By Julia Amting
I love Christmas break. Currently it is 9am, and I am still in my bed, reading and writing some words for you guys. This hasn’t happened in months, and it is so refreshing.
In the past, breaks have always been a much anticipated thing for me, but always kind of a let down. With no schoolwork or any work to do, I always felt a little bit lost, and culpable that I wasn’t spending my time doing something productive. I would still spend most of my time watching movies and reading books that I’d been meaning to read for months, but I would have this underlying and unrestful sense of guilt about it, like I was wasting time. And then going back to school and routine would be a relief.
Maybe this is a common thing, or maybe I’m just the weirdest teenager in the world. I don’t know. But these days of break have shown me the importance of rest. For our bodies, for our minds.
I am a busybody and an extrovert. I love creating things, accomplishing things, and having something to show for it. I love getting to know people and cultivating close relationships. Which is all fair and good, but I have found that these sort of inclinations can become pretty unhealthy if unchecked. These tendencies become destructive when I put my worth into them, when I come to define myself by what I accomplish, by how good my relationships are. I feel like a vacuum, searching for something good to grasp onto, to give me comfort and validation and personality.
I have always had little respect for laziness, doing nothing when there is so much that the world offers you to do. And in this effort to abolish any sense of laziness in me, I exhaust myself, and get mad at myself for doing nothing, for not living up to my potential. Now that I type this out I realize how steep and unrealistic of an expectation that is to set for oneself.
So why then, is it easy to work but hard to rest sometimes? Because it when we rest, when we are by ourselves, that we are truly alone with ourselves, our thoughts, our ugliness. It is just us and God in the stillness, and it’s uncomfortable. If we did indeed find our worth in the activity, then once the activity’s gone, the sense of worth and value has evaporated as well. We are forced then, to look into ourselves, where true prayer is, where the God of Peace exists, waiting for us to find Him, to bring in our vacuums from around us. And it is scary and weird, to be forced to be naked and vulnerable before Him. I have come to see how necessary it is, to be in silence, and just process. Process events, and feelings, and uncertainties to find the root of them. And in the root of them, we will find God. God being there in the good things, or conquering the bad things. This is not the same as overthinking or analyzing things to death. It is letting our thoughts and feelings catch up to us and then offering them to a God who makes everything beautiful in its time. (Ecclesiastes 3:11)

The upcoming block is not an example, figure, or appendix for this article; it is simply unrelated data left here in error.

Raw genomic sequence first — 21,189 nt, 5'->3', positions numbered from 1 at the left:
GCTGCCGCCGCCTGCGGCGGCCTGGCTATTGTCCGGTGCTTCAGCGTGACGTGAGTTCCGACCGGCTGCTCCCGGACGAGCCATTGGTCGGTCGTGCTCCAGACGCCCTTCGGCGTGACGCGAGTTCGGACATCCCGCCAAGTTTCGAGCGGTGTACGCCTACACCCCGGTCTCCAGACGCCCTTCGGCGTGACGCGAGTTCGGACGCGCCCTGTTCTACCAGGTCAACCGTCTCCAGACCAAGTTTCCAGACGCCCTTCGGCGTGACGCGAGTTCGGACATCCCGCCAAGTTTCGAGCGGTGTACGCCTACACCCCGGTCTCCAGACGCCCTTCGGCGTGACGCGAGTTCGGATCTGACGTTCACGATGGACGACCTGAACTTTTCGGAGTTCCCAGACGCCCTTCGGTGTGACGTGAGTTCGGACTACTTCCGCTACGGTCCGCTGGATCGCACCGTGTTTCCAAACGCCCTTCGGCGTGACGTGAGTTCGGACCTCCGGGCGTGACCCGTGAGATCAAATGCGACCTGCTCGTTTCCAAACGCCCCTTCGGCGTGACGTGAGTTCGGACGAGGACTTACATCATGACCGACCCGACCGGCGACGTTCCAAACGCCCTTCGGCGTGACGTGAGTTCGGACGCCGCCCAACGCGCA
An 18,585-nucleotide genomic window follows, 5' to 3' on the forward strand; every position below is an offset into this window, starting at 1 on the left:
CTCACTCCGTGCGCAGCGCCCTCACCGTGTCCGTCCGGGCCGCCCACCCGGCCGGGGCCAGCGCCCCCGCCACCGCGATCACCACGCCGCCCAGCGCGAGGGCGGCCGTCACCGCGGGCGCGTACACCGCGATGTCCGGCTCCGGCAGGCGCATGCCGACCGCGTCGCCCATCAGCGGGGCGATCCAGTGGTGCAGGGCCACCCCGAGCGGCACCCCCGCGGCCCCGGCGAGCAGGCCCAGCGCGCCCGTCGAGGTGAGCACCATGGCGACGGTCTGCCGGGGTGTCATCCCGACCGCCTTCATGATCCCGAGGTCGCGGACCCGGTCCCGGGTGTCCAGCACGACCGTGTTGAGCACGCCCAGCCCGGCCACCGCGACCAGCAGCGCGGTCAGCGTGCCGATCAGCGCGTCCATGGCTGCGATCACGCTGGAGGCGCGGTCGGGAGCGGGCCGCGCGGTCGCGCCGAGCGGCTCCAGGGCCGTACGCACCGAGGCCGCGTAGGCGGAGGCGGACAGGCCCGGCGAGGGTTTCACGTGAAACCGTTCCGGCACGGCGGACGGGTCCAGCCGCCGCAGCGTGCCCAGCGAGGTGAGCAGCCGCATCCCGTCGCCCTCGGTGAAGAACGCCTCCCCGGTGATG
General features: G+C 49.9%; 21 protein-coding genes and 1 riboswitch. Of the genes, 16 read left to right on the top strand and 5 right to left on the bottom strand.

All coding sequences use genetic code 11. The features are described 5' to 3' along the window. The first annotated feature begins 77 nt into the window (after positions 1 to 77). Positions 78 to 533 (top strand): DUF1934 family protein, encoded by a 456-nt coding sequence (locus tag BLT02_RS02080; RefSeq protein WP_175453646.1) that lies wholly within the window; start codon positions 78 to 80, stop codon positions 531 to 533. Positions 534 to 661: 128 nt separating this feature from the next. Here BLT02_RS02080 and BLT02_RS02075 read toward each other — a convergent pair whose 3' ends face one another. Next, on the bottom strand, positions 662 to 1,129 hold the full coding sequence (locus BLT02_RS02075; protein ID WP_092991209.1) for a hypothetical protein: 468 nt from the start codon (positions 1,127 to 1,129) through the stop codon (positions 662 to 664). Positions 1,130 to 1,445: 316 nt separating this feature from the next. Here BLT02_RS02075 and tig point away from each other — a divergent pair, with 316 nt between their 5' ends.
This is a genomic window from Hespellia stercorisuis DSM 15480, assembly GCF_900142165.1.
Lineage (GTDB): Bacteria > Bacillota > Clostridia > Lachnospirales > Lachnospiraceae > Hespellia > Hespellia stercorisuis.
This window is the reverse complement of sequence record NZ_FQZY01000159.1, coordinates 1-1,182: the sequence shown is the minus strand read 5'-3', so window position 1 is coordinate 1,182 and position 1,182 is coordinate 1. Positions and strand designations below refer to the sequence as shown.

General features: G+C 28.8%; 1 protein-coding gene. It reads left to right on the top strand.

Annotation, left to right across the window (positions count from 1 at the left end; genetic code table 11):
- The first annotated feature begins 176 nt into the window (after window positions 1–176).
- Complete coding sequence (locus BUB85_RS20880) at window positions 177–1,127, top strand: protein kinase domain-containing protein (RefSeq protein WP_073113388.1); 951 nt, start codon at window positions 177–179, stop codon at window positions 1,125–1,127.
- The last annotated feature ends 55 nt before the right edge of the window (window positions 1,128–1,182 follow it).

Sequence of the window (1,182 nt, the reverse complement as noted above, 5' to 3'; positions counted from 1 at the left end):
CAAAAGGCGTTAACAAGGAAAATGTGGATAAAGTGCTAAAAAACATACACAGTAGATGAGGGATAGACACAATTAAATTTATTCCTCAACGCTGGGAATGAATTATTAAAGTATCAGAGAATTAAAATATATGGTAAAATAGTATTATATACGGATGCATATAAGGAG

True rest does not only have to happen when we simply do nothing. If we allow God to be at our center, our eye of the storm, our peace while the world of to do lists, stress,struggles, and pain whirls around us, we will find rest anywhere. We must refuse to become a part of the storm. St Francis de Sales (my confirmation saint) sums of the imperativeness of this.
“Never be in a hurry, do everything quietly and in a calm spirit. Do not lose your inner peace for anything whatsoever, even if your whole world seems upset.”
When I hurry or am stressed, I have a tendency to do things halfway, to not do things well, or experience events to the fullest. I think we all fall into this. We feel it so necessary to get to the next thing as fast as we can that we don’t efficiently accomplish our present occupation. We rush through conversations that could be valuable. We breeze through experiences that could be formative.
Christ says “Come to me all who labor and are burdened, and I will give you rest.” (Matthew 11:28) Instead of just staying busy all the time, let us remember to take productive 10 minute breaks from life to just breathe and to just be. It is good to let ourselves do this, because we probably would have spent 10 minutes on social media procrastinating anyways. This can become a spiritual exercise as well. To allow the Lord to rejuvenate us, to speak to us, to prepare us for going out into the world to spread his light. We must, after all, have a strong light of our own before we can share it.
I think this is especially important during Advent as well, a time where preparations for Christmas can easily become overwhelming. Saying that, I hope you all have a rejuvenating, peaceful and joyful last few days of Advent, and a Christmas season full of blessings!
Also, take a second to listen to this song by Audrey Assad. So beautiful, and its lyrics speak so clearly to my soul.
Also, be sure to check out the brand new Instagram page for The Living Tabernacle!